last night at a presentation i was giving to friends, i was talking about how much the sauvignon blanc we just had was considered to be in the "light, crisp, and fresh" category.
since we just had about 1 glass each and since, to me, the wine was unmistakably "light, crisp, and fresh", i was pretty sure the concept was clear as fresh water.
and so, i went on and on about how some wines like sauvignon blanc, pinot grigio, gruner vetliner, vinho verde, muscadet, and others were "light, crisp, and fresh".
about 10 minutes into my presentation, because i have a rule that all questions are acceptable no matter if i can answer them or not, someone asked me what i meant by "crisp".
this stopped me right there in my tracks. for a few seconds i was completely speechless, and, as a talking machine myself, you can ask maria how often that happens! and so, i asked if anyone in the group could tell us what they thought it meant.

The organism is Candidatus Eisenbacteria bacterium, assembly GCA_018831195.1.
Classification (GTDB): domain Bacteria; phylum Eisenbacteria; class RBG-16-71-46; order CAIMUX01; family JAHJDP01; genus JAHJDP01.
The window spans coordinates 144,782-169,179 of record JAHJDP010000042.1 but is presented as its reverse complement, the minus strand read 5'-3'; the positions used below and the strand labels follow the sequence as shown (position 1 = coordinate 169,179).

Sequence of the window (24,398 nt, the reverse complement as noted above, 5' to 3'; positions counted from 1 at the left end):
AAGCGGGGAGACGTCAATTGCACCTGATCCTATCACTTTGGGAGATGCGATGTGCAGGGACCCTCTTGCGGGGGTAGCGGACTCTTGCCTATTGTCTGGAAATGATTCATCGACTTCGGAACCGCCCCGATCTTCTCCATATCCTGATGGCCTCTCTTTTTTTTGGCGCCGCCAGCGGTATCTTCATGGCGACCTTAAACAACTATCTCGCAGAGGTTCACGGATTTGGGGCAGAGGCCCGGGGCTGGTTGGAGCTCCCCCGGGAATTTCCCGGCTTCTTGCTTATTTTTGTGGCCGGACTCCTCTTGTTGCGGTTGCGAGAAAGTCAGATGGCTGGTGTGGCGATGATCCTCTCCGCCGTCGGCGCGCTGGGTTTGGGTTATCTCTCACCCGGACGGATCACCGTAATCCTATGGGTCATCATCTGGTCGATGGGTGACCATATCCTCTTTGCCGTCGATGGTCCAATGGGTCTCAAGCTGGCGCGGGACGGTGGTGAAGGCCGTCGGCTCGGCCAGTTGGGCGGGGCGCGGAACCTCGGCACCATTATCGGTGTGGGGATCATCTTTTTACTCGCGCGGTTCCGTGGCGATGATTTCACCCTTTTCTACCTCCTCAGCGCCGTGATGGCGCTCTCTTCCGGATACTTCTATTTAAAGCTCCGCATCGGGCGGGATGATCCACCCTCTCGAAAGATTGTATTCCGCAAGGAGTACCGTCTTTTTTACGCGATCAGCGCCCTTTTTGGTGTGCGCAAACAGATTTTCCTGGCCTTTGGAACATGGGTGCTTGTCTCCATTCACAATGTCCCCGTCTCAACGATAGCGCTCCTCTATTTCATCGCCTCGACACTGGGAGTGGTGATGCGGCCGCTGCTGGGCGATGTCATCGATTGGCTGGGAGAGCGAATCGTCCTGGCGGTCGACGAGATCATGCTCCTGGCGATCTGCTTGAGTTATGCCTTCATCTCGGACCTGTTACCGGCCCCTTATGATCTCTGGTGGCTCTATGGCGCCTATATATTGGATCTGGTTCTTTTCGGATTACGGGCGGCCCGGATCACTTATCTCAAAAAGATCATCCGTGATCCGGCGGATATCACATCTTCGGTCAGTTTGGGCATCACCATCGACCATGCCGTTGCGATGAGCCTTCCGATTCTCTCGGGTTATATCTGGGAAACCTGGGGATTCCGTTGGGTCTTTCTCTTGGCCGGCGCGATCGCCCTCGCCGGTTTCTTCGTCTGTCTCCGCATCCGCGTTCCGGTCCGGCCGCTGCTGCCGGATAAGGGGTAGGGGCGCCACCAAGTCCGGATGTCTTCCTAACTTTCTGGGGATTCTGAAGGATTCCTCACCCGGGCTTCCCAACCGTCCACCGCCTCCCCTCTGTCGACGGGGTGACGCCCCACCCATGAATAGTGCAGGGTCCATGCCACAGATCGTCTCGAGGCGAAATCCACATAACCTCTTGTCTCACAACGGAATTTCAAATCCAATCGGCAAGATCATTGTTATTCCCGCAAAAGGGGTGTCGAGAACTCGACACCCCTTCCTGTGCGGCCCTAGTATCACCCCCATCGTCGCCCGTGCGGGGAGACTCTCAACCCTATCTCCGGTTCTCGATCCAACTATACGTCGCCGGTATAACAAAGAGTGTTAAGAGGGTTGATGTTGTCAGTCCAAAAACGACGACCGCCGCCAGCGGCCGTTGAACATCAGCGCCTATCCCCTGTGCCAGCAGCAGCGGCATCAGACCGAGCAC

and this is when i had a sort of epiphany: everyone had an "idea" but no one actually knew what i was talking about!
a wine that is crisp??? from their point of view, i was actually talking complete nonsense.
from my point of view, after reading books after books on wine and after poring over tasting notes after tasting notes in magazines and wine guides, i once again realised that the language of "wine experts" have very little in common with wine lovers who are starting to learn about it.
and this is exactly the bridge i want to gap. not only do i want to transmit some of the passion i have for wine, but i want to be the translator of all of this wine-geek language and make winespeak easy to grasp and easy to understand for all wine lovers, no matter their point of departure.
in fact, i want to invent a whole new way of sharing about wine and i am thinking about this every day. i am sure i am not the 1st one to think about this but one thing is sure, i am surely obsessed with this.
"crisp" by the way is generally the way a wine is described when it is high in acidity and it feels very much like crunching on a nice fresh green apple.